Andy:  00:18:19  And people respond to those and they share a lot of valuable insights.  It’s mind-boggling to me as well that they’re not at least trying to open some kind of communication with the customer, especially at that point in the life cycle.

Nick:  00:18:34  Yeah, absolutely.  Absolutely.  As far as why you didn’t buy — like sometimes I’ll do that at the end of a drip campaign, so I’ll have you sign up to join a fan club or something like that, or you’ll get the Toolkit PDF or something if they’re doing a more concerted content marketing initiative, but eventually, you provide value, value, value, value and then you do a soft sell, value, value, hard sell, and then after the hard sell, you wait two days, “Is there any reason why you weren’t considering this at this time?  Reply to this email.”

Oh you get amazing stuff.  00:19:08  People are apologizing for it too.  They’re like, “I’m so sorry that it’s not for us at this time.  We’ll keep you in mind for sure.”  Because you gave them all of this value for like two weeks.  You get a lot of really good insight from it, and you begin a professional relationship with them too.

Andy:  00:19:24  For sure.  And this research phase, I know we could spend an entire, multiple hours series talking about, but why you did say it is a continuous process, at this point, say that you have had at least some clear hypotheses, where to go, what some of those core problems are that you do want to test, what happens at that point?  How do you start translating those ideas, those tests, into an actual test that you run?

Nick:  00:19:52  So I run a gigantic Trello [Resource Mentioned] board with my clients and I have a whole template that I just stamp out and I put it out there.  It’s basically at the very beginning of the Trello board.  All the ideas that come in and they slowly move across the right to eventually become built out tests.  And when people suggest ideas, and anybody can join this and suggest ideas, but the whole point is that ideas end up in the trash very quickly when you have suggested something and it is not backed up with some form of research.

For me, research is any information gathering process that involves the customer.  It’s not, “Jane over in marketing thought this” it’s “Jane over in marketing talked to John over in support and heard that a lot of people were clamouring for this.”

And now that’s interesting, because you’ve actually talked to the customer.  So, you put in ideas at the very beginning, and we rank them by basically, 00:20:53 how feasible is it to build out, and what potential impact it might have on the funnel.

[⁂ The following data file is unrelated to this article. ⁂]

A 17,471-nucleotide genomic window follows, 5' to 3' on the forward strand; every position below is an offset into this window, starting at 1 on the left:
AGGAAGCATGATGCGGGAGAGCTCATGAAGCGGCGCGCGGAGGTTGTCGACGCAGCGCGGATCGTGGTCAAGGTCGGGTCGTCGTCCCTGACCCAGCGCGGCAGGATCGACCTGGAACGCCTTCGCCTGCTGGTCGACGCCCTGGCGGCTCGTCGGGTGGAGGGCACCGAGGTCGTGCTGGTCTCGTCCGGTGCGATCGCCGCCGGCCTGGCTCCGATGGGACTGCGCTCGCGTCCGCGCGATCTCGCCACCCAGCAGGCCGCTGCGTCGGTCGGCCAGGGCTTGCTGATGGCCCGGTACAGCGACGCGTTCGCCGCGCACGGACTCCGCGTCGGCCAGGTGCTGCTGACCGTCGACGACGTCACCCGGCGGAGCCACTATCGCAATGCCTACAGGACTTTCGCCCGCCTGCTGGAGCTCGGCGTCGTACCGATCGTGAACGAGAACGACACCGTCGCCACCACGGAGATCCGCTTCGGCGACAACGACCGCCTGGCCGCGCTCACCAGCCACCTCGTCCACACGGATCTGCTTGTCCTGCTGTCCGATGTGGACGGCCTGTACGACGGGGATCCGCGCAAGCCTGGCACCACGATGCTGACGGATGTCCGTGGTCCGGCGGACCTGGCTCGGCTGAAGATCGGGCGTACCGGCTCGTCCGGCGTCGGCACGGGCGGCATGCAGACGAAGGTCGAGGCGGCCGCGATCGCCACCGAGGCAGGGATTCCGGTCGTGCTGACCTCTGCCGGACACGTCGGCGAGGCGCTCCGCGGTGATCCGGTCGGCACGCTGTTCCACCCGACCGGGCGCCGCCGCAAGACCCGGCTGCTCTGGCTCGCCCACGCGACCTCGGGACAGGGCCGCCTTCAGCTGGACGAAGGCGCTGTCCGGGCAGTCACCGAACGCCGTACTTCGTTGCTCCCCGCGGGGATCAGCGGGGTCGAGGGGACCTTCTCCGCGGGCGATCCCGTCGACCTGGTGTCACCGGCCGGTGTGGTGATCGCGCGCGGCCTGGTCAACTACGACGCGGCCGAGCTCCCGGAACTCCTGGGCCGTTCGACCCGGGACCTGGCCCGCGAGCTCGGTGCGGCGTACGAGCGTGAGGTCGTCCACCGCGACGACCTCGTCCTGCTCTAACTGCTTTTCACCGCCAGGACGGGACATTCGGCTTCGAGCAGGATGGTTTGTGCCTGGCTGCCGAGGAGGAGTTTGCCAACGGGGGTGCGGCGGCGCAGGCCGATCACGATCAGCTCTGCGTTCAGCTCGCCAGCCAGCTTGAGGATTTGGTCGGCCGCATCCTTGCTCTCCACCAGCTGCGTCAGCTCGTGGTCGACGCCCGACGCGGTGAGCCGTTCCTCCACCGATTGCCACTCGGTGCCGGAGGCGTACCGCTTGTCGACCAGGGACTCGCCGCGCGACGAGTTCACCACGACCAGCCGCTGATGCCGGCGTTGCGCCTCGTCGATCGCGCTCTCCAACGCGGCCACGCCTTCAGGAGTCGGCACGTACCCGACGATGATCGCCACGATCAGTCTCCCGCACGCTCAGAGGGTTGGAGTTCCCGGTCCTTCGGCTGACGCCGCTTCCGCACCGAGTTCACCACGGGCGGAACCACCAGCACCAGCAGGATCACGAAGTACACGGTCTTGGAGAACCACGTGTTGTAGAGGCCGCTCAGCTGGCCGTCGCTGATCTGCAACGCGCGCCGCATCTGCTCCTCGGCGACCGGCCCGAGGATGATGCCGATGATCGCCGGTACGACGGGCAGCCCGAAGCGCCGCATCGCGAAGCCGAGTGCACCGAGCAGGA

Like, is it happening to 5% of customers, it is happening to 80% of customers?  Is that 5% of customers 90% of our revenue?  Maybe we should coddling our nicer customers.  So, yeah there’s a fine art in prioritizing and determining feasibility of it.  A lot of the time, with AB testing, you get high-risk, high-reward.  And I’ll tell you, as you have successfully picked your low-hanging fruit, it only gets higher-risk, higher-reward, because you’re getting to the point where it’s like…

Andy:  00:21:37  And when you say high-risk, high-reward, in this sense it means redesigning an entirely new landing page?  Or doing a more involved, higher upfront investment type of test?

Nick:  00:21:49  That’s exactly right.  Like you say, “Well, we need to take a wrecking ball to the funnel and get a lot of developer time over here.  And we believe that it has the potential to bump conversions by 12% because we have this ream of research over here that tells us it.”

And I end up running into that point after like six months of working with you.  It’s one of those things where we’ve done all of the easy stuff, and you think I’m a wizard, and then we start to get into the harder, grittier things that require developer time, or we run into a situation where we’re like untangling a lot of technical debt.  00:22:26

And that happens more on e-commerce than on SaaS businesses, to be honest.  Yeah, because their store can be hobbled with technical debt and there’s so much dynamic content.  But usually with a SaaS business, it’s like your marketing funnel is either the public directory on your Rails installation or a WordPress site that clamps onto your Rails installations.

So, it’s like static content.  And we can muck with static content, that’s totally cool.  00:22:57  But to zoom back out to the process, we basically have the Trello board, I act as project manager about it, and we get into a lot of conversations.

And some of them are meant to defang the hippo, the highest paid person’s opinion, and they’re meant to inject data and customer insights into the whole process.  And then either things get rolled out as one-off changes, those tend to be less frequent, or they get slotted into the queue for testing.  I usually plan out the next three or four tests, and we’re usually building the N plus 1nth test 00:23:33  [To Be Confirmed] as we’re running a test.

Andy:  00:23:38  And for those one-off changes, that’s just if you uncover something that’s objectively this is a bug, or this doesn’t work the way it’s intended to.

Nick:  00:23:45  Yeah, this was last week — I encountered a store where there was eleven different videos, because they had one video for each product on a whole store.  They were tiny little thumbnail things and they popped up a video, and it was on Wistia and then they had the Wistia JavaScript library called eleven times.  And it was a 1.2 megabyte slug.  And so I was like, “Why is this webpage taking me — I’m on my business class, fancy fibre internet and why is it taking 5 seconds to download” and I look in Chrome, “That’s horrible!  Can you just find and delete like ten of these please?”  And that got in the Trello board.  So that’s an example of:  You’re messing up, fix it.  But everybody has it!